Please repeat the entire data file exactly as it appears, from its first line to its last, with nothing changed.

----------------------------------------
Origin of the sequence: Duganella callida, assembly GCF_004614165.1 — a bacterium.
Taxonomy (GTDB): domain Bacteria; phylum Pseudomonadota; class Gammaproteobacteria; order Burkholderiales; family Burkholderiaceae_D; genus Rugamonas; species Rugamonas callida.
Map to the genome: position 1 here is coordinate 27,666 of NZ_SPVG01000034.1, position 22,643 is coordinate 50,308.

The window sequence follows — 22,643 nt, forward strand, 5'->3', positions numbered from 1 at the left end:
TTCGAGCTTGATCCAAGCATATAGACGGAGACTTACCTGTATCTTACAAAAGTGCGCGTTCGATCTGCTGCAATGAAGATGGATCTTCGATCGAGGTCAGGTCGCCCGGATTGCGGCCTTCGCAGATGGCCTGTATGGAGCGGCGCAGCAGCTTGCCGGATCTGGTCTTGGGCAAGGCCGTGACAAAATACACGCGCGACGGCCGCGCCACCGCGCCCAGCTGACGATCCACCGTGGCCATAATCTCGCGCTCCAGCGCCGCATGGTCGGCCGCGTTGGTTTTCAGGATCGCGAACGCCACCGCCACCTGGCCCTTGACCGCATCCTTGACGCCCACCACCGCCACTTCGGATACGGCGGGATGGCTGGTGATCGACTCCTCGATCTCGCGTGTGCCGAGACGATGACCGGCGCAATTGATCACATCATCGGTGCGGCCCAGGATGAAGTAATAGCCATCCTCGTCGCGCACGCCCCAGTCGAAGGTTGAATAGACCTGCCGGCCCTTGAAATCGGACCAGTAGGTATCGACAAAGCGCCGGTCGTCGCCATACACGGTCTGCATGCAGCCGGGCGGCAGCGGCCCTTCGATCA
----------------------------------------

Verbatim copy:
Origin of the sequence: Duganella callida, assembly GCF_004614165.1 — a bacterium.
Taxonomy (GTDB): domain Bacteria; phylum Pseudomonadota; class Gammaproteobacteria; order Burkholderiales; family Burkholderiaceae_D; genus Rugamonas; species Rugamonas callida.
Map to the genome: position 1 here is coordinate 27,666 of NZ_SPVG01000034.1, position 22,643 is coordinate 50,308.

The window sequence follows — 22,643 nt, forward strand, 5'->3', positions numbered from 1 at the left end:
TTCGAGCTTGATCCAAGCATATAGACGGAGACTTACCTGTATCTTACAAAAGTGCGCGTTCGATCTGCTGCAATGAAGATGGATCTTCGATCGAGGTCAGGTCGCCCGGATTGCGGCCTTCGCAGATGGCCTGTATGGAGCGGCGCAGCAGCTTGCCGGATCTGGTCTTGGGCAAGGCCGTGACAAAATACACGCGCGACGGCCGCGCCACCGCGCCCAGCTGACGATCCACCGTGGCCATAATCTCGCGCTCCAGCGCCGCATGGTCGGCCGCGTTGGTTTTCAGGATCGCGAACGCCACCGCCACCTGGCCCTTGACCGCATCCTTGACGCCCACCACCGCCACTTCGGATACGGCGGGATGGCTGGTGATCGACTCCTCGATCTCGCGTGTGCCGAGACGATGACCGGCGCAATTGATCACATCATCGGTGCGGCCCAGGATGAAGTAATAGCCATCCTCGTCGCGCACGCCCCAGTCGAAGGTTGAATAGACCTGCCGGCCCTTGAAATCGGACCAGTAGGTATCGACAAAGCGCCGGTCGTCGCCATACACGGTCTGCATGCAGCCGGGCGGCAGCGGCCCTTCGATCA